A federal judge in North Carolina recently examined a reinsurance policy provision excluding loss “resulting from any claim for . . . any actual or alleged lack of good faith or unfair dealing in the handling of any claim or obligation under any insurance contract.” The case involved a request for coverage under a reinsurance policy for a lawsuit filed by a doctor against his medical malpractice carrier, the reinsured. The doctor, against whom an excess verdict had been entered, asserted a number of causes of action including bad faith refusal to settle within the policy limit. The reinsurer filed a motion for summary judgment arguing that there was no coverage for the doctor’s lawsuit based on the exclusion mentioned above because all potential loss resulted from the reinsured’s alleged lack of good faith in refusing to settle the underlying matter within the underlying policy limit. Applying North Carolina law, the court agreed with the reinsurer, concluding that all the causes of action alleged a single course of conduct involving a lack of good faith in refusing to settle within the limit. Because all potential loss “resulted from” and was “inextricably intertwined” with the bad faith allegations, the reinsurer had no duty to defend or indemnify.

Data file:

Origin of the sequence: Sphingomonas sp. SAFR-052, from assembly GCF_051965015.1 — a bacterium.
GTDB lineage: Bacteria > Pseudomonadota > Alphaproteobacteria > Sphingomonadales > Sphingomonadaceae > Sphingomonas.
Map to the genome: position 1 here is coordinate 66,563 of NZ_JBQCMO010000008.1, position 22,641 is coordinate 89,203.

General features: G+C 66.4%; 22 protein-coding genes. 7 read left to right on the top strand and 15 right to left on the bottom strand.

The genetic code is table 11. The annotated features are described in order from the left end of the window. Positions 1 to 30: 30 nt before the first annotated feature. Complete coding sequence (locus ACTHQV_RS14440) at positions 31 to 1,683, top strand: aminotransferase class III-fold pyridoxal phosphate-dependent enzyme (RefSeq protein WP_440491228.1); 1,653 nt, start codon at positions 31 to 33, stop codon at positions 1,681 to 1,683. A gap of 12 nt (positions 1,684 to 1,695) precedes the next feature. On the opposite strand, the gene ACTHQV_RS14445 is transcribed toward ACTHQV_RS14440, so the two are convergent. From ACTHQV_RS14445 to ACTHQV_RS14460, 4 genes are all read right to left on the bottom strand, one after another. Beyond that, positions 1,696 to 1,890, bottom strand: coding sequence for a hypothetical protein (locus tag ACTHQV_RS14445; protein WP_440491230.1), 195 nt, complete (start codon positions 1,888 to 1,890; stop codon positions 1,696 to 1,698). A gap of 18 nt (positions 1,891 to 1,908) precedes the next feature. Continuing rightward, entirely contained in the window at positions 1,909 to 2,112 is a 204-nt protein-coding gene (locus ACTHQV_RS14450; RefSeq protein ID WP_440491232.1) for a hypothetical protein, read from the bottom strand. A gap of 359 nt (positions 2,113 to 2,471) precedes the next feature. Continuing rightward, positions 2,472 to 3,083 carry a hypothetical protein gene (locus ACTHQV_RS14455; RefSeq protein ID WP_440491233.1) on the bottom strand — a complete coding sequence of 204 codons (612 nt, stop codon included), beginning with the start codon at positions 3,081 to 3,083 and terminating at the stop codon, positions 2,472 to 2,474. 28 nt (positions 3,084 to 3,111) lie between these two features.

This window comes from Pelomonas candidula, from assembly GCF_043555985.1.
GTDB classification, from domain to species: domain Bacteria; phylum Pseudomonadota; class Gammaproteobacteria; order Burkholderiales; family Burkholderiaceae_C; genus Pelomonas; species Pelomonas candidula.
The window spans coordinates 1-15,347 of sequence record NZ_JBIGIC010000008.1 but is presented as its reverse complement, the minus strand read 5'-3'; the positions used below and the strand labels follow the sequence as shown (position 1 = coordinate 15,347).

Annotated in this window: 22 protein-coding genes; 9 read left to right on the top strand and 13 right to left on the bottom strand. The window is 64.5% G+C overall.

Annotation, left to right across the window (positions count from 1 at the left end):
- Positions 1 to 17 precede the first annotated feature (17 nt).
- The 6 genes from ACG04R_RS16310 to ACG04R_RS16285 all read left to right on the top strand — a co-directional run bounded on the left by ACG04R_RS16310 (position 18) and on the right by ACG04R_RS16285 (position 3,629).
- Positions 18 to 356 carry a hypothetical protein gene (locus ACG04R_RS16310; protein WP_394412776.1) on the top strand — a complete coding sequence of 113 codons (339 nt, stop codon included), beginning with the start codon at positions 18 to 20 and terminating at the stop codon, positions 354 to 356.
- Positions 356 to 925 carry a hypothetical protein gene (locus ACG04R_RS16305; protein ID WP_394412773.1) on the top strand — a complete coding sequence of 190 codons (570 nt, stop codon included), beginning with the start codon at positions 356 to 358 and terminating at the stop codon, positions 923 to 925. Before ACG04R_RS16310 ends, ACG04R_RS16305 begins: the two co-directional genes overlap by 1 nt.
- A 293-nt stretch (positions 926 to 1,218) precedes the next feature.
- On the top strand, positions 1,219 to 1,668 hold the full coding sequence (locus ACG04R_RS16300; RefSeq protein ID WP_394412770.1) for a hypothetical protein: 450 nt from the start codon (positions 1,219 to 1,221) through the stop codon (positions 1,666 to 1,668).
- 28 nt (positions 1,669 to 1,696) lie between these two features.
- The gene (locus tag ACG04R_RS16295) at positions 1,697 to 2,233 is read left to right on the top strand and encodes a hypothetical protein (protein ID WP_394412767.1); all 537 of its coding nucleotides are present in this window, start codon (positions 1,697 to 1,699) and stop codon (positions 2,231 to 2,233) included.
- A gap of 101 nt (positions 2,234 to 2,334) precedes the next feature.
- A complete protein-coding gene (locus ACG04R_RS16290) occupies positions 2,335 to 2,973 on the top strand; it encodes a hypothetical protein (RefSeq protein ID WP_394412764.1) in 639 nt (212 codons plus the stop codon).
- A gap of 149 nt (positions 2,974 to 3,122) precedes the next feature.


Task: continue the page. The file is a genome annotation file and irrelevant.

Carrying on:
Greenwich Ins. Co. v. Medical Mutual Ins. Co. of North Carolina, No. 5:14-cv-295 (USDC E.D.N.C. Jan. 27, 2015).